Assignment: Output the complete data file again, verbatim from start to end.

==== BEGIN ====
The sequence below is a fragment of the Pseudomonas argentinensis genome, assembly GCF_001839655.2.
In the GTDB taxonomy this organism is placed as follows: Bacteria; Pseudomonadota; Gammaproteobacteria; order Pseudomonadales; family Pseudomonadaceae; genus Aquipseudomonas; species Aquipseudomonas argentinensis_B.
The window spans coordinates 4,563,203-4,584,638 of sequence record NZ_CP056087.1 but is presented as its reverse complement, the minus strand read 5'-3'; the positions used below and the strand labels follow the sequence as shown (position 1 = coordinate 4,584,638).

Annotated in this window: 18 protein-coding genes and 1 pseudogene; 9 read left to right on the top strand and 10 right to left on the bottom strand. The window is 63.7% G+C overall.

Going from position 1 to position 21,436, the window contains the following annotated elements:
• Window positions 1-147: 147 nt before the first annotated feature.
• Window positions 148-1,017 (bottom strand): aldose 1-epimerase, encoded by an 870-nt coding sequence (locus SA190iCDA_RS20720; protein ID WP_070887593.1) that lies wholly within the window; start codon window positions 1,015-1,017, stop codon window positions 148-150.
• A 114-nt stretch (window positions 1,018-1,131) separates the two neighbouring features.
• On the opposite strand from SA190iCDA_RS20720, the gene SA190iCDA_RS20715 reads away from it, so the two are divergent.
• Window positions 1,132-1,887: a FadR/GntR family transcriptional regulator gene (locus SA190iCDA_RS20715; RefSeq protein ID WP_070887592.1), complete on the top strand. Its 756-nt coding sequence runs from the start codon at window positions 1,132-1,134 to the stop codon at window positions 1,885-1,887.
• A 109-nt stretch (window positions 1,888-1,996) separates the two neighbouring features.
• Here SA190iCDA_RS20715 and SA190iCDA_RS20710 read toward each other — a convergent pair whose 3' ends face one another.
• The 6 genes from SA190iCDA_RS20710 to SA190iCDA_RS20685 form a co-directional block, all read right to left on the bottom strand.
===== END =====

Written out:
The sequence below is a fragment of the Pseudomonas argentinensis genome, assembly GCF_001839655.2.
In the GTDB taxonomy this organism is placed as follows: Bacteria; Pseudomonadota; Gammaproteobacteria; order Pseudomonadales; family Pseudomonadaceae; genus Aquipseudomonas; species Aquipseudomonas argentinensis_B.
The window spans coordinates 4,563,203-4,584,638 of sequence record NZ_CP056087.1 but is presented as its reverse complement, the minus strand read 5'-3'; the positions used below and the strand labels follow the sequence as shown (position 1 = coordinate 4,584,638).

Annotated in this window: 18 protein-coding genes and 1 pseudogene; 9 read left to right on the top strand and 10 right to left on the bottom strand. The window is 63.7% G+C overall.

Going from position 1 to position 21,436, the window contains the following annotated elements:
• Window positions 1-147: 147 nt before the first annotated feature.
• Window positions 148-1,017 (bottom strand): aldose 1-epimerase, encoded by an 870-nt coding sequence (locus SA190iCDA_RS20720; protein ID WP_070887593.1) that lies wholly within the window; start codon window positions 1,015-1,017, stop codon window positions 148-150.
• A 114-nt stretch (window positions 1,018-1,131) separates the two neighbouring features.
• On the opposite strand from SA190iCDA_RS20720, the gene SA190iCDA_RS20715 reads away from it, so the two are divergent.
• Window positions 1,132-1,887: a FadR/GntR family transcriptional regulator gene (locus SA190iCDA_RS20715; RefSeq protein ID WP_070887592.1), complete on the top strand. Its 756-nt coding sequence runs from the start codon at window positions 1,132-1,134 to the stop codon at window positions 1,885-1,887.
• A 109-nt stretch (window positions 1,888-1,996) separates the two neighbouring features.
• Here SA190iCDA_RS20715 and SA190iCDA_RS20710 read toward each other — a convergent pair whose 3' ends face one another.
• The 6 genes from SA190iCDA_RS20710 to SA190iCDA_RS20685 form a co-directional block, all read right to left on the bottom strand.